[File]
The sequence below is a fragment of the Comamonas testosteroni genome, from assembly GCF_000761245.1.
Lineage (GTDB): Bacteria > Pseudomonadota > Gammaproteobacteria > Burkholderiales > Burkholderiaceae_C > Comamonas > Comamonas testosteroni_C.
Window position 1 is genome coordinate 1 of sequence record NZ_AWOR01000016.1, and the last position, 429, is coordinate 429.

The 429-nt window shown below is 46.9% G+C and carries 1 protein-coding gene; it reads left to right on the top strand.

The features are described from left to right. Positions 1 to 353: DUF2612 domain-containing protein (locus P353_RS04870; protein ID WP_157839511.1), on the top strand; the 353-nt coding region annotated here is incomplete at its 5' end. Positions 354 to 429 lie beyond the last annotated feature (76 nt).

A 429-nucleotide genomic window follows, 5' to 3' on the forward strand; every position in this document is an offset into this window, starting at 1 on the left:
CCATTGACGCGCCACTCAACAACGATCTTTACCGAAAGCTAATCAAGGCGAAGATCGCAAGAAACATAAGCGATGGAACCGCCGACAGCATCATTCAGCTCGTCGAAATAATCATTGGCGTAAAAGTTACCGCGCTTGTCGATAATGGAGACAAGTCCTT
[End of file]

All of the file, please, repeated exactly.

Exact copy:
The sequence below is a fragment of the Comamonas testosteroni genome, from assembly GCF_000761245.1.
Lineage (GTDB): Bacteria > Pseudomonadota > Gammaproteobacteria > Burkholderiales > Burkholderiaceae_C > Comamonas > Comamonas testosteroni_C.
Window position 1 is genome coordinate 1 of sequence record NZ_AWOR01000016.1, and the last position, 429, is coordinate 429.

The 429-nt window shown below is 46.9% G+C and carries 1 protein-coding gene; it reads left to right on the top strand.

The features are described from left to right. Positions 1 to 353: DUF2612 domain-containing protein (locus P353_RS04870; protein ID WP_157839511.1), on the top strand; the 353-nt coding region annotated here is incomplete at its 5' end. Positions 354 to 429 lie beyond the last annotated feature (76 nt).

A 429-nucleotide genomic window follows, 5' to 3' on the forward strand; every position in this document is an offset into this window, starting at 1 on the left:
CCATTGACGCGCCACTCAACAACGATCTTTACCGAAAGCTAATCAAGGCGAAGATCGCAAGAAACATAAGCGATGGAACCGCCGACAGCATCATTCAGCTCGTCGAAATAATCATTGGCGTAAAAGTTACCGCGCTTGTCGATAATGGAGACAAGTCCTT